The vast majority of these activities have gameplay benefits, however obtuse they seem at the time; study to increase your Knowledge — which in turn makes it easier to get jobs (for equipment money) and impresses your classmates (for social climbing) — or watch TV to buy fighting gear via home shopping. That sort of thing. But the real benefits of such tediousness are far more ephemeral, but no less vital to the game as a whole.
There’s a kind of unseen genius at work in any given Persona title, as the game slowly eases you into the plot by way of awkward introductions to high school students and family members while also thrusting something absolutely not okay and probably apocalyptic in your direction. Bit by bit you’re introduced to people and work your way through the more serious, combat-focused encounters. And for the most part things stay rigidly separated, like the towns and the field map in a traditional JRPG. Persona 3 puts you in charge of exploring a creepy tower that appears on school grounds during an invisible hour at the end of every day, freeing up your daytime hours for all sorts of social and learning-focused shenanigans. Persona 4 has a similar unknown, but puts it inside a magical TV world only accessible via the electronics section of a department store after school. Gradually, insidiously, the options outside combat and exploration multiply; where once you had three friends, now you have a dozen; normal classes lead into week-long exam periods, cultural festivals and school camps.
But it’s optional, right? For the most part you can ignore all the social nonsense and still potter through the various dungeons — it makes things more difficult, but it’s possible. But sooner or later the player gets a taste of the power that can be attained through careful social planning and digital empathy. Through a combination of compulsory events like joining sports teams and socialising with main characters, and simple time-wasting experimentation, players see how the system works: make friends, interact with the world, get stronger. And just like that, even the most reclusive, goal-oriented gamer becomes part of the cycle.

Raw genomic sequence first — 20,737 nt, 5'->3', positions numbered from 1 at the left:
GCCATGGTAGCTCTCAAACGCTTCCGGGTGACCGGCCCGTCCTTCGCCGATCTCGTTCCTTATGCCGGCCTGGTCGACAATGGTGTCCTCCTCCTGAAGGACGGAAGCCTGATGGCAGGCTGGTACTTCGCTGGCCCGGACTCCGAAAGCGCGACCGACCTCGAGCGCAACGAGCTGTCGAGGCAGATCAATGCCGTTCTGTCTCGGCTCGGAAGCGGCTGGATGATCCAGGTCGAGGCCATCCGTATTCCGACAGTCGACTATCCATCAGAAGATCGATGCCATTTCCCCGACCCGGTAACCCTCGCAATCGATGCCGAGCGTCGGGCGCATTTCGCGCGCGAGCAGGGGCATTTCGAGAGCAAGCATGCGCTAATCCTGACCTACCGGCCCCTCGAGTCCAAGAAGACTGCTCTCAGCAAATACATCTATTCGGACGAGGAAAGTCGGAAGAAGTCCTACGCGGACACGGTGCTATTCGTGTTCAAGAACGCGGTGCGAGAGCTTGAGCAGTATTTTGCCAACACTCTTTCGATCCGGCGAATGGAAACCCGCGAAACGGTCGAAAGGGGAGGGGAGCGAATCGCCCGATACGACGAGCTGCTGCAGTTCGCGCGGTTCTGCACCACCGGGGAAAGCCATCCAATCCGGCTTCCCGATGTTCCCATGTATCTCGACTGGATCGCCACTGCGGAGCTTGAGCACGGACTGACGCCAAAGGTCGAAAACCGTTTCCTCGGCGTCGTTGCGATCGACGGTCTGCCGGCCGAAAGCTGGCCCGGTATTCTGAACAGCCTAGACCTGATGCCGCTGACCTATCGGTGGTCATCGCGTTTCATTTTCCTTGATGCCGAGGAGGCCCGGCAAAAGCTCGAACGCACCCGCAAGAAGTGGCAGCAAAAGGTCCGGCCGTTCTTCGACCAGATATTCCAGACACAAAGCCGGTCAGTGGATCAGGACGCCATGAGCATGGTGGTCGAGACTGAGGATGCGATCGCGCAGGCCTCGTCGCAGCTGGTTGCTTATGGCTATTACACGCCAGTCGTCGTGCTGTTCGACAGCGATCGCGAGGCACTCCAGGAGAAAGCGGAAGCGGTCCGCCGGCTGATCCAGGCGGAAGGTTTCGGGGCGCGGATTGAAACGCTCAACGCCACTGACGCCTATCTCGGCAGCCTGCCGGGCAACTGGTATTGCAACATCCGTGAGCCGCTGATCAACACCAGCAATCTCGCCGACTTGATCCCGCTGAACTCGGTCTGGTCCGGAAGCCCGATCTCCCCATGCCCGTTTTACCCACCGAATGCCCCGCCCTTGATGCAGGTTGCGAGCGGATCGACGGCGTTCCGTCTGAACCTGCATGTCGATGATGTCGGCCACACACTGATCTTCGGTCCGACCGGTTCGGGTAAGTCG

Given the wide character and situation net cast by the games, it’s only a matter of time before something catches your interest beyond the mechanical. Maybe you want to know exactly who it is you’re talking to online after school, or why the star athlete keeps hiding his medical records. Maybe you just want to get comfortably uncomfortable and romantic with one of the many possible love interests in the game, so you’re increasing your courage by taking a job at the spooky hospital. Now you keep going back to the hospital because that nurse creeps you out in the best way.
The effect this has on time and time management is profound. Time is more or less stopped dead in the real world while you explore the games’ dungeons; you can grind them to your heart’s content and bumble through countless floors provided you don’t trigger a major plot point. But this infinity is only a clever illusion. Endless potential time for making progress lulls the player into a false sense of security about how much leeway they have to balance the social and combative sides of their digital life. Days or nights locked in mortal combat with grabby demon scum are dropped in favour of spending more time with people or reading books quietly on your couch. While the overall deadline is always in mind, it’s hard to convince yourself that one less day of training will make any difference. This is particularly true in Persona 4, where socialising means you are actually unable to visit the dungeon on that day, and the decisions are made more difficult when friends run up and tell you how they would very, very much like to spend time with you.